Envoys from Donor Nations to Make First Visit to Rohingya Island in Bangladesh

Jesmin Papri
Envoys from Donor Nations to Make First Visit to Rohingya Island in Bangladesh Rohingya refugees are seen at a housing complex on Bhashan Char Island in Noakhali, Bangladesh, Dec. 30, 2020.

Envoys from several countries contributing to the Rohingya response will for the first time visit a remote island this weekend where Bangladesh has moved thousands of refugees, they said Thursday, amid widespread international concern about its safety and on-site facilities.

Their government-hosted visit scheduled for Saturday comes after trips last month to Bhashan Char Island by a United Nations delegation, and by the Red Cross, which said more global relief was needed for the refugees’ health and food security there and elsewhere.

“During this first visit to Bhashan Char by some of the heads of mission whose countries are contributing to the Rohingya response, participants will have an opportunity to see some of the facilities and services on the island and may have a chance to meet with relocated Rohingya refugees, authorities, and others living and working there,” the ambassadors of at least seven Western countries said in a joint statement.

The ambassadors and in-country representatives of Australia, Canada, the European Union, France, Germany, the Netherlands, the United Kingdom and the United States of America said they were among foreign envoys invited by Bangladesh’s government to visit the low-lying Bay of Bengal island.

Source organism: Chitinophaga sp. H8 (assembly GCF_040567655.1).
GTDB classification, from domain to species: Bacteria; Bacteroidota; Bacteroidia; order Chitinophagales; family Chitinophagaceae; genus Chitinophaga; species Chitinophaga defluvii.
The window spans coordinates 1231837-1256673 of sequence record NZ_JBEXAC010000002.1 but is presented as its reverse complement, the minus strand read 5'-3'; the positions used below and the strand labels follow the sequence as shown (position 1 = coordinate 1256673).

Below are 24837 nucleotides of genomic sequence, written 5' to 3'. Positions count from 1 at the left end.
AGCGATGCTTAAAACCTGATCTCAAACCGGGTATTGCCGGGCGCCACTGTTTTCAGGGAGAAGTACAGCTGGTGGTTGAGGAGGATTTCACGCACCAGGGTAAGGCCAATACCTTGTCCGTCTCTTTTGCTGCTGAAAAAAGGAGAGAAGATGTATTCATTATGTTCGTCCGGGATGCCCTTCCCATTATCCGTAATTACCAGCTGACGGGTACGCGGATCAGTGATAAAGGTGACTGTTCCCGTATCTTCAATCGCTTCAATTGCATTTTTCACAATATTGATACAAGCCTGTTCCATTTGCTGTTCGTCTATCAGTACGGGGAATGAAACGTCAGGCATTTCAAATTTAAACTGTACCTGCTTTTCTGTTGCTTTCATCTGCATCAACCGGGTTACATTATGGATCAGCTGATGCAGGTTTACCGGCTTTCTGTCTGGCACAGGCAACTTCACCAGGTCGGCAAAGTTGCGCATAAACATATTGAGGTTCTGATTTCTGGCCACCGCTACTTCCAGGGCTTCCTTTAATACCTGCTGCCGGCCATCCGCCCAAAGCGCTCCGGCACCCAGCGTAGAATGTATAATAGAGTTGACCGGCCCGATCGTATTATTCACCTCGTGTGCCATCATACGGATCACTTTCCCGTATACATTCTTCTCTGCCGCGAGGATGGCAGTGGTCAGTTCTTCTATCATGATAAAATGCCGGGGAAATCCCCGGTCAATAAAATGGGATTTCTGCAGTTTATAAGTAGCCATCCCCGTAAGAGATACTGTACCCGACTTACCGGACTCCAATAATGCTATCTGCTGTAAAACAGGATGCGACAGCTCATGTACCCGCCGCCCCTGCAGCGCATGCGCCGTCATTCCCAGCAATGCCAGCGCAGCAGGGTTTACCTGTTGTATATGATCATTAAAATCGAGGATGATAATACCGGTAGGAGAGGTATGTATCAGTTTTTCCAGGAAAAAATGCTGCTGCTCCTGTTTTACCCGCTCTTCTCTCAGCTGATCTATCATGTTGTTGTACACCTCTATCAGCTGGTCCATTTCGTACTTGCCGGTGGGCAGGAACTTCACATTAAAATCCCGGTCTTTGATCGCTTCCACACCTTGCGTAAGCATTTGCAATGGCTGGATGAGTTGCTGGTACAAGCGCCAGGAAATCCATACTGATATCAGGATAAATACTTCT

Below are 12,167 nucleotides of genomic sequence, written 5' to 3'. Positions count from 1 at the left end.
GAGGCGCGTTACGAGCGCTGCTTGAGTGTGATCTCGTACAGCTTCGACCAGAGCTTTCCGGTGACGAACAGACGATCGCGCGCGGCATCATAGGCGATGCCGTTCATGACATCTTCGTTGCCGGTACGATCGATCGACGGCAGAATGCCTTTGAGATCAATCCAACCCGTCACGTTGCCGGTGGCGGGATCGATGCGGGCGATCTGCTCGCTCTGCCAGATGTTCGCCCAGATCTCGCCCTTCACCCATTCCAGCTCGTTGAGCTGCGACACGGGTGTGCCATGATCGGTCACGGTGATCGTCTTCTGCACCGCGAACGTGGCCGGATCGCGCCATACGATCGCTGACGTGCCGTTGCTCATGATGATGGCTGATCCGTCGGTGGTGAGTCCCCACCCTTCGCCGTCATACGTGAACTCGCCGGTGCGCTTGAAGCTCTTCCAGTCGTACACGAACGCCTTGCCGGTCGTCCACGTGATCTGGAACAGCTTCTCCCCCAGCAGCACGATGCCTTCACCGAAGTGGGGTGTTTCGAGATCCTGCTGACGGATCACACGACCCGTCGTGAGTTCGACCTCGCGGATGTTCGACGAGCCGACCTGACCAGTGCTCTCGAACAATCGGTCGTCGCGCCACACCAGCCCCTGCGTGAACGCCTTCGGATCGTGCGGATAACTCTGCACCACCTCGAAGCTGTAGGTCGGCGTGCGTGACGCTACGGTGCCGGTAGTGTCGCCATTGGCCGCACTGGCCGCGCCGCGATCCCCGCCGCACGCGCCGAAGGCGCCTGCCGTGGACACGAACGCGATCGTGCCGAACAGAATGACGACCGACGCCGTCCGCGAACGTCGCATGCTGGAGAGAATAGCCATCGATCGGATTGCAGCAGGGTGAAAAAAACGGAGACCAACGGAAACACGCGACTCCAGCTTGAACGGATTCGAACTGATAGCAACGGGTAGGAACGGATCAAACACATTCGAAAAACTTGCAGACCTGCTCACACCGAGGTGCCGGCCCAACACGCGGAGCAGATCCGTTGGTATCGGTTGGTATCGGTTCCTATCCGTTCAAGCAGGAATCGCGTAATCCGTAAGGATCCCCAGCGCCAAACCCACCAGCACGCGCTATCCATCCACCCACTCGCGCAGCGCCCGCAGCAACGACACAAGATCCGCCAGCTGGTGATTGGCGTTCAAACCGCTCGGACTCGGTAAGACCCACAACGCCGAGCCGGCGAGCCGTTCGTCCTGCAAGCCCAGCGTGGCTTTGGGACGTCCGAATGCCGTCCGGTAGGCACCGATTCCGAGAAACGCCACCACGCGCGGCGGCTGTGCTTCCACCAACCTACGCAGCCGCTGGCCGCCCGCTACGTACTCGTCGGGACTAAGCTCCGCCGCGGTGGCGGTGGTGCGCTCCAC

“Envoys look forward to continuing the dialogue with the Government of Bangladesh on its Bhashan Char project, as well as with the U.N. and other relevant partners following the visit. Further conversations are needed, especially between the Government of Bangladesh and U.N. to discuss the policy and technical issues in detail.”

The U.N. had been requesting a visit to evaluate the livability of the flood-prone island for more than two years, and humanitarian groups had criticized Bangladesh for moving refugees there without a thorough assessment of the site by international experts.

While the U.N.’s visit on March 17 to 20 did not include a technical assessment of the island, experts from the world body did look at the facilities and talk to the relocated refugees.

Most of the 1 million Rohingya who fled from neighboring Myanmar live in 34 refugee camps in and around Cox’s Bazar, a southeastern district that borders Myanmar’s Rakhine state. The refugees include more than 740,000 who escaped a brutal military crackdown in Rakhine in 2017.

Bangladesh began relocating the Rohingya from crowded camps in Cox’s Bazar on the mainland to Bhashan Char last December. The government has continued to assert that no one is being be forced to move to the island.

Once they visit Bhashan Char, international representatives will be convinced that it is a safe island, said Imtiaz Ahmed, a professor of international relations at Dhaka University.

“They are being taken to a better place than the camps in Cox’s Bazar. International representatives and foreign ambassadors will see that,” Ahmed told BenarNews.